Bomb Run Google Overlay

Bomb Run Photo overlaid on current Google Earth display
(Overlay by Wayne Sayles)

Missing Air Crew Reports, Aircraft Accident Reports, and other incidents

         Date          Report

Serial #
Location Personnel (Status when available)
May 12, 1944

46 671 Beauvoir, France Stockwell, Robert Edmond (MIA, KIA)
Jedinak, Albert NMI (MIA, POW, RMC, EUS)
Foster, Hollis Alfred (MIA, DED)
Rust, Egon W. (MIA, POW, RMC, EUS)
May 12, 1944
No_Report   43-9387
46 670 McGlohn, Charles L. (Not Injured)
Moran, John W. (WIA)
Driskill, Paul B. (WIA)

To view more information regarding an Incident/Report, click on the Report hyperlink.
( = Entries having actual Reports available for review.   = Entries having additional Images or Photos.)
To view an individual's Memorial page, click on the "Name" hyperlink.

Mission Loading Lists Transcription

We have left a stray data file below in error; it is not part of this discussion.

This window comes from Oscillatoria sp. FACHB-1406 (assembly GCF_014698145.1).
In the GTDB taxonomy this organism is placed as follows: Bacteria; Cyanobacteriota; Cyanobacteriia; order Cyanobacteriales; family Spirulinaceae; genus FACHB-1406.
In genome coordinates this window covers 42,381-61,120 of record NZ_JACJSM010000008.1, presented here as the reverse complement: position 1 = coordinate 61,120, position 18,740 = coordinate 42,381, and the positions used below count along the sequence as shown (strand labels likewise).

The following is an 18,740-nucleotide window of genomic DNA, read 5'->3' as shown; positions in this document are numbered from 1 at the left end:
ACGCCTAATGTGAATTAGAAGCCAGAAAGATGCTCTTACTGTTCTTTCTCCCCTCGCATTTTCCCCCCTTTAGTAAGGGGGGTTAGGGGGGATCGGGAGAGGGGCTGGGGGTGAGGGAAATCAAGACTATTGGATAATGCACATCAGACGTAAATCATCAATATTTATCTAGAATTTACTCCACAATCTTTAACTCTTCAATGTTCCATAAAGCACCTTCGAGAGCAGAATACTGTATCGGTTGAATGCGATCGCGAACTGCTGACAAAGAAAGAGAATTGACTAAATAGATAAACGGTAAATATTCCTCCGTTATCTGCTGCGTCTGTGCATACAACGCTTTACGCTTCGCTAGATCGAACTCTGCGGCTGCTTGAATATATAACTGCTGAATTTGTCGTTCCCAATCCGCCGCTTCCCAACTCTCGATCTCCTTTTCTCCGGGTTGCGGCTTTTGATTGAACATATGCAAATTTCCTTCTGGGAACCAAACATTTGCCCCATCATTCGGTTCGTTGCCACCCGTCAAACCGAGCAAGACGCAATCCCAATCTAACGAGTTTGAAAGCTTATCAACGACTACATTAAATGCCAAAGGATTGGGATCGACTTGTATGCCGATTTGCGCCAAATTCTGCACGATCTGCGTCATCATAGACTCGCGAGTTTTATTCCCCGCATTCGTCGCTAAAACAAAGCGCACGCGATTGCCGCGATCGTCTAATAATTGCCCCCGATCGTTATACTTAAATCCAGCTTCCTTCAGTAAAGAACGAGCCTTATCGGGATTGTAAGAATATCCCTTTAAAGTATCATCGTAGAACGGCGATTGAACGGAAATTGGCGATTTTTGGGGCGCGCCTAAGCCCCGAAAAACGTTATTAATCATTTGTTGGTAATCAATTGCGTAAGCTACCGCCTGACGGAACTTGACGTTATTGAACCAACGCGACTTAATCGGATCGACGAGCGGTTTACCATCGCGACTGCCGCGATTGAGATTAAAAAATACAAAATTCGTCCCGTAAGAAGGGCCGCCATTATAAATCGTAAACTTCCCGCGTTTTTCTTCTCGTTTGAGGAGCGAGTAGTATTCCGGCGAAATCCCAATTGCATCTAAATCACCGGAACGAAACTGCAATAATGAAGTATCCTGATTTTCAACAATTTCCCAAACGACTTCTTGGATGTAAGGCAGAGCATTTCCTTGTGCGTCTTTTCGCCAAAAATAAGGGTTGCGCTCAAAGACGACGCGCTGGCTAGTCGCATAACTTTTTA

Mission # 46 -- May 12, 1944, Friday PM
Beauvoir, France -- NOBALL (XI/A/79)

Included are Box, Flight and Position; Bomb Squadron; Aircraft Serial Number, Fuselage Code and Model; and Crew Members
transcribed from individual mission Loading List documents by Chris and Mary Adams and Carl Sgamboti.
Some information, such as Squadron, Serial Number, etc. has been expanded from other documents.

Box I -- Flight I
  1  671st                   
  43-9914  5C-X  A-20J
  Maj Willetts, D.L.
  Lt Royalty, P.G.
  T/Sgt Larronde, F.H.
  S/Sgt Lempka, H.A.
  2  671st                   
  43-10129  5C-I  A-20J
  Lt Stockwell, R.E.
  Lt Jedinak, A.
  S/Sgt Foster, H.A.
  S/Sgt Rust, E.W.
  [Shot down over target]
  3  671st                   
  43-9937  5C-B  A-20G
  Lt Adams, J.D.
  S/Sgt Clearman, P.L.
  S/Sgt Zeikus, A.J.
  4  671st                   
  43-9221  5C-F  A-20G
  Lt DeMand, F.W.
  Sgt Troyer, R.J.
  S/Sgt Middleton, C.W.
  5  671st                   
  43-10165  5C-H  A-20G
  Lt Zubon, M.
  T/Sgt Tanner, J.R.L.
  S/Sgt Russell, W.C.
  6  671st                   
  43-9951  5C-P  A-20G
  Lt Hixon, S.M.
  S/Sgt Johnson, K.L.
  S/Sgt Czech, J.L.

Box I -- Flight II
  1  669th                   
  43-10135  2A-T  A-20J
  Capt Huff, M.J.
  Lt Kupits, J.
  S/Sgt Thompson, J.B.
  S/Sgt Hatch, H.F.
  2  669th                   
  43-9983  2A-J  A-20G
  Lt Hewes, H.E., Jr.
  S/Sgt Kasper, J.F.
  S/Sgt Boyer, H.E.
  3  669th                   
  43-9181  2A-A  A-20G
  Lt Street, M.S.
  S/Sgt Prindle, C.A.
  S/Sgt Epps, E.T.